Tuesday, November 15, 2011
Back here I asked what else is green and fuzzy besides Kermit the Frog? Now it's time to reveal the answer: it's the new Winter 2011 issue of Disney twenty-three Magazine! It's true that the cover and many articles therein feature Kermit and his puppet pals... but thats not the reason I had in mind. You see (or feel), the back cover of each issue is covered with green and fuzzy felt, as are the words "twenty-three" on the front cover. That fun touch of green fuzz is just the beginning, as there is Muppets madness a-plenty between the covers, including two Muppet articles written by me. This warm and fuzzy issue hits the stands today— so if you aren't a D23 Member be sure and get your copy at select Barnes & Noble bookstores, DisneyShopping.com or at Disneyland and Walt Disney World.
Sunday, November 13, 2011
Muppet Month continues here at Tulgey Wood! Kermit the Frog not only turned heads at the D23 Expo in August 2011, he topped heads. That's right, this Kermit the Frog "crown" was given out by Muppet licensee Mighty Fine, utilizing the simple yet dynamic design of Kermit's happy face (a design from Muppet founder and creator Jim Henson that's right up there with Mickey Mouse in terms of uncomplicated but enormous appeal). This happy headwear was given out free and many D23-ers must have felt it was easy to be green after all because a good number of the Expo attendees were proudly wearing the Frog above their foreheads. Be sure and check back here at Tulgey Wood all month for more Muppet madness.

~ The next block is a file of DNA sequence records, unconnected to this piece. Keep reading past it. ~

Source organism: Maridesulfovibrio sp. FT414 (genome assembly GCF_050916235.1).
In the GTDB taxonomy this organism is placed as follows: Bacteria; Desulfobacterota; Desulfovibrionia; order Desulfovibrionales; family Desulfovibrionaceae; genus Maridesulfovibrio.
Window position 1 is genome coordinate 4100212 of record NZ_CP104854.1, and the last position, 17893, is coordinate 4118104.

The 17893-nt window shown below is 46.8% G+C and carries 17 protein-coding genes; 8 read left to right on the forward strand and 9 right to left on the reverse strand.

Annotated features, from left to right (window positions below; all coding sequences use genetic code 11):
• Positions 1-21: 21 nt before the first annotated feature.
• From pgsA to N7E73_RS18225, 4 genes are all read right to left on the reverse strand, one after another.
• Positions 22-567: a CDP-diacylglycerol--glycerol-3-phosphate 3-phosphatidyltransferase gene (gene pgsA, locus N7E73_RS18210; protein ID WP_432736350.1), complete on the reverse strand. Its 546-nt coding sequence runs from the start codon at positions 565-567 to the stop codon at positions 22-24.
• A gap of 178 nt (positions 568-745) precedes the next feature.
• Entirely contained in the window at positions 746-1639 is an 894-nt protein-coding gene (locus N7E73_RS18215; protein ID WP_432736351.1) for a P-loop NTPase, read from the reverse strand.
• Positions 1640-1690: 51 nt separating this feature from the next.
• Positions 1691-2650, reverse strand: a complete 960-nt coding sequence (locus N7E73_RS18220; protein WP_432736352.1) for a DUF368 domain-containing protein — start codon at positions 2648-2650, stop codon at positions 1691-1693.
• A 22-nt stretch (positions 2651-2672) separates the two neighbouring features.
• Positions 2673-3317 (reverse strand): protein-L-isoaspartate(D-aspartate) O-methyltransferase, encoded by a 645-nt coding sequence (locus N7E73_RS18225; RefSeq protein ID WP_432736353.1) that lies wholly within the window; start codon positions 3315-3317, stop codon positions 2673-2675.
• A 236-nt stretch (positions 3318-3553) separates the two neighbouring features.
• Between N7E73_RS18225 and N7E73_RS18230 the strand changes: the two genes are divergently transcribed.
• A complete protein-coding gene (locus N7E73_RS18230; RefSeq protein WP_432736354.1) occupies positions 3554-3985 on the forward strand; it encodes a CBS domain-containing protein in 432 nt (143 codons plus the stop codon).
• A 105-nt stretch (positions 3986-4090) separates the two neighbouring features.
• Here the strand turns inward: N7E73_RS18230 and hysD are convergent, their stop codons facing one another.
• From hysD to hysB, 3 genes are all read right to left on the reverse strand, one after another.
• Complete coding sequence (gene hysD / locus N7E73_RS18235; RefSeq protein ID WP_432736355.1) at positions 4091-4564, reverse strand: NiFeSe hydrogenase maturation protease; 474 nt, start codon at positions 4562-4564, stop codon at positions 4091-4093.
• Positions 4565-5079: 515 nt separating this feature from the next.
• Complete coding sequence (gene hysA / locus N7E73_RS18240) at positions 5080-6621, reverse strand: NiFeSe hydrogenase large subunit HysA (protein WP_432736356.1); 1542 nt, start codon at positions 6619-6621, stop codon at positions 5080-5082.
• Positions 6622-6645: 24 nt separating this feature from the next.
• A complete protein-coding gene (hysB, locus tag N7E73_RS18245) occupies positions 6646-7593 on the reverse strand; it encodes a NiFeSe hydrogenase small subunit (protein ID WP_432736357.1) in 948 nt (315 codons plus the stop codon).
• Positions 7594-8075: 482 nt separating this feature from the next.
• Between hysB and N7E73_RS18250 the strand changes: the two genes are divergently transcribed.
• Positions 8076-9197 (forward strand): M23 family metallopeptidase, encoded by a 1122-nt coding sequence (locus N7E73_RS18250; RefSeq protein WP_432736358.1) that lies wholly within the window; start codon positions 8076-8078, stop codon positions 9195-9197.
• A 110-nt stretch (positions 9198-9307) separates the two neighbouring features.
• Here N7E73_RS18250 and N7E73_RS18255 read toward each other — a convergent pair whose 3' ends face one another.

Saturday, November 12, 2011
...the Hill Valley clock tower was struck by lightening on November 12, 1955, in Back to the Future. To celebrate that day (and by the way, check out the time of this post), here's a glimpse of the Hot Wheels Back to the Future DeLorean that was made exclusively for the 2011 San Diego Comic-Con in a limited edition of 500. The model DeLorean was cased in a plutonium container fashioned after the one Doc Brown has in the film, also contains a diorama of Hill Valley town square, complete with courthouse and clock tower. More Back to the Future to come, so be sure and check back...in the future.
As every Back to the Future fan knows, November 12, 1955, is the day on which the clock tower was struck by lightning in Hill Valley, California—and Doctor Emmett Brown (Christopher Lloyd) used that (for him) future knowledge to harness the 1.21 gigawatts of electricity to send Marty McFly (Michael J. Fox) back to, well, back to the future. Here for your enjoyment is the flyer from the film, which reproduced the historic Hill Valley Telegraph front page story about the lightning strike on...on what date? I don't know if you can tell from the flyer, but the filmmakers decided not to put a date on the newspaper (even though another use of the newspaper in the film clearly shows the paper prints the date on the front page). Why did the filmmakers decide to replace the date with the words "Published Daily"? My best guess is that this edition wouldn't have published until Monday, November 14 (even if the paper was published on Sunday November 13, the clock tower incident probably happened too late for the story to make a Sunday morning edition) and the filmmakers didn't want to confuse the audience by featuring a date other than November 12...as that's the date the viewer needs to keep in their heads in order to follow the film's story. So Happy November 12...which by the way, in 1955 was also a Saturday, as here in 2011.